Little Effect of EEG Amendment on Land Use for Cultivating Renewable Raw Materials

Despite an amendment of the Renewable Energy Sources Act (EEG) in 2012 the area on which renewable raw materials are cultivated in Germany grew slightly in 2014 compared with 2013 reaching 2.34 million hectares, remaining slightly below the level of 2012, a study carried out on behalf of the Federal Ministry for Agriculture (BMELV) by the Agency for Renewable Raw Materials (FNR) found.

For some years renewable raw materials have accounted for one fifth of cultivated land, FNR said. Plants used to generate biogas are the largest group. They are cultivated on 1.27 million hectares of land, with silage maize being the most important plant, followed by grass, crops and sugar beets. Other plants have a marginal share as in the previous year. Rapeseed used for biodiesel and vegetable oil is the second most important plant. It is cultivated on almost 530,000 hectares. Demand for bio fuels stimulated by falling rapeseed prices was the likely reason for an increase of the area on which rapeseed is cultivated by 70,000 hectares, FNR said. On some 168,000 hectares renewable raw materials for bioethanol were cultivated, reaching almost the level of 2013. Cultivation for further material uses (stofflichen Nutzung) was basically on the same level as last year.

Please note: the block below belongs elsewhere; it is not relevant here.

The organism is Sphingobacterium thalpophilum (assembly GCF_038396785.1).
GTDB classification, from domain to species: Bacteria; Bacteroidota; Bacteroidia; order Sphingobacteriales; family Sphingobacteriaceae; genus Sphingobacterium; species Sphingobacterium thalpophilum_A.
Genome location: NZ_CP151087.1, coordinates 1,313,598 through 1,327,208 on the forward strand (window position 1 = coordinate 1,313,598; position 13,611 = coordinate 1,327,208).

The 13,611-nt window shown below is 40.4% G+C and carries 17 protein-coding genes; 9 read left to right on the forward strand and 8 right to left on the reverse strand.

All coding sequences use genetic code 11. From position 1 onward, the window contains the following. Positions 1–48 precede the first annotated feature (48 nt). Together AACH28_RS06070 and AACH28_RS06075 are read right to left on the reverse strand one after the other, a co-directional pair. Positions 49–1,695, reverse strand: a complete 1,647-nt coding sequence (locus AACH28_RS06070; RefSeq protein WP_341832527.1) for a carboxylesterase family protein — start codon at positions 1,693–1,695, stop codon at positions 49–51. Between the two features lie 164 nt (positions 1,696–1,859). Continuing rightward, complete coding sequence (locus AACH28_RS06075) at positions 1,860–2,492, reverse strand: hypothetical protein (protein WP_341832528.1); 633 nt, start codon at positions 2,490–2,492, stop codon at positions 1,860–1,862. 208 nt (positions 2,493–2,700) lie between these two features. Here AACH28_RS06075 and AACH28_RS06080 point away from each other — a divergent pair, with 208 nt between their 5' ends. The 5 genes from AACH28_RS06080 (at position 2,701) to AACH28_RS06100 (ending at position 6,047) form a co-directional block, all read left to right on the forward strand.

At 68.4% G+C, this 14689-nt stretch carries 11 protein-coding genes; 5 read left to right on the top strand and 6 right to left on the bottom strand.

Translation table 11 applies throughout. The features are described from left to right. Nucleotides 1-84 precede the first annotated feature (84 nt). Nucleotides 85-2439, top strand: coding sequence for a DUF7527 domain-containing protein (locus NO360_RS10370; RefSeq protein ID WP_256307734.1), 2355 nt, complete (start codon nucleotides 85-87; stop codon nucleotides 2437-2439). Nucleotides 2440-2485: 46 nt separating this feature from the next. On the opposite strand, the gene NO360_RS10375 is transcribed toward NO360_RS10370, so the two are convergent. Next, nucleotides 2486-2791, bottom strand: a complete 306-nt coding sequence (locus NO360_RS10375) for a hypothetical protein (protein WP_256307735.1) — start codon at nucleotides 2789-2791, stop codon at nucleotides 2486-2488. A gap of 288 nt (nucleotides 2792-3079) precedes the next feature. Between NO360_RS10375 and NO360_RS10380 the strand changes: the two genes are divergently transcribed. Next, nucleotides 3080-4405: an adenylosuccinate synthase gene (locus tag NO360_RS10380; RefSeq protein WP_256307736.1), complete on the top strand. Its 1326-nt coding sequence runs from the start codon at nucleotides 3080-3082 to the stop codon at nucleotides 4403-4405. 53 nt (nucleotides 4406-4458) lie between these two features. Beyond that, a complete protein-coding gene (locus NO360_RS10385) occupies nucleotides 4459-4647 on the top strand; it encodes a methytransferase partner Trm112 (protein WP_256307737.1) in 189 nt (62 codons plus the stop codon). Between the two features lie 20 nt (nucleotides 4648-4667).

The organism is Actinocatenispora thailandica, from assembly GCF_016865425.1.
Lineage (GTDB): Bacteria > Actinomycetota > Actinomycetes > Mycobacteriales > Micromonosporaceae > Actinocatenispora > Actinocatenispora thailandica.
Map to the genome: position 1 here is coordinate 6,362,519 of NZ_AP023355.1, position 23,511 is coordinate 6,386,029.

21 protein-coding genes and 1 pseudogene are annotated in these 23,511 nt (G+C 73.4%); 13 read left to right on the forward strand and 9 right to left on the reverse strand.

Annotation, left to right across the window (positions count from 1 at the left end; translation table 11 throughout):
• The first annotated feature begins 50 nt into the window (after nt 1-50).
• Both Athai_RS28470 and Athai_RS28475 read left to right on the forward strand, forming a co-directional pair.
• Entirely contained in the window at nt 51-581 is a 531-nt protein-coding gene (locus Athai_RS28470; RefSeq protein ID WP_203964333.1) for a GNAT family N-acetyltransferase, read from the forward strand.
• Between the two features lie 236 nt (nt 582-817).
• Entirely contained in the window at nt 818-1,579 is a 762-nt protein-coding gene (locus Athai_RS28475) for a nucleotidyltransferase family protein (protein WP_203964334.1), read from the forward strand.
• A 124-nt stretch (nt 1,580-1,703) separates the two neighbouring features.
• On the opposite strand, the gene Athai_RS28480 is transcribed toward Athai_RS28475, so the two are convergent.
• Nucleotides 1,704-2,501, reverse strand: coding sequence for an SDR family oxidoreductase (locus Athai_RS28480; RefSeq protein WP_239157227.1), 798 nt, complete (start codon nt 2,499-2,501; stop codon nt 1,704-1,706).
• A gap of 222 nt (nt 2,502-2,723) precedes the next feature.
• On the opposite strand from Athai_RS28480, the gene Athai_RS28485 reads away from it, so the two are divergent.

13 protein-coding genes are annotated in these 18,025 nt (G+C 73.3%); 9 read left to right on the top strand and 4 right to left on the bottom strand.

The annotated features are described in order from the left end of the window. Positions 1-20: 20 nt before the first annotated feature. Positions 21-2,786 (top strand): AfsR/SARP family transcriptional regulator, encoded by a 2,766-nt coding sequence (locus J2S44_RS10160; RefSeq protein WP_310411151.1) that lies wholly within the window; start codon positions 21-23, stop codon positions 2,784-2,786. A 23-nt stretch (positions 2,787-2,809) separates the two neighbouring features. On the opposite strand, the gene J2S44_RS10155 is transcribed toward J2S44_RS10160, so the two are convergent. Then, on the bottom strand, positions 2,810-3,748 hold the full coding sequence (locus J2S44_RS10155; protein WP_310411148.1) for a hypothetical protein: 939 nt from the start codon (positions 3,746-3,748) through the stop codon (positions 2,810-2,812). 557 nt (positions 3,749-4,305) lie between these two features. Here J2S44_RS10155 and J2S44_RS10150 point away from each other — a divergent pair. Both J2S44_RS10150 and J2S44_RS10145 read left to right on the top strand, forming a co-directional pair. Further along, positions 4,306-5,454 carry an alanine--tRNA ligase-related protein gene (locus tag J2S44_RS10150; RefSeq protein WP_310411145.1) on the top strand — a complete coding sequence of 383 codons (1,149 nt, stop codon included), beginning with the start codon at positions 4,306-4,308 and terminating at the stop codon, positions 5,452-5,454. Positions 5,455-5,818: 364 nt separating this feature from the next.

An amendment of the EEG in 2012 deleted a bonus for biomass power plants using certain renewable raw materials (so-called Nawaro bonus). The latest amendment of the EEG that entered into force on 1 August 2014 (EEG 2014) changed support for biomass again, deleting bonuses for the use of certain raw materials that were still promoted under the EEG 2012 and for gas processing. Henceforth more than the basic remuneration is only paid for a limited number of raw materials, in particular waste and residue. The explanatory memorandum for the EEG 2014 inter alia pointed out that support of biomass was scaled back “so as to preserve biodiversity and not increase competition with other forms of use” (cf. BT-Drucks. 18/1304, page 137). Among the “other forms of use” that were not further specified is of course the use of cops for the production of food. Competition of energy crops with food crops has been a topic for some time in Germany.

Source: FNR

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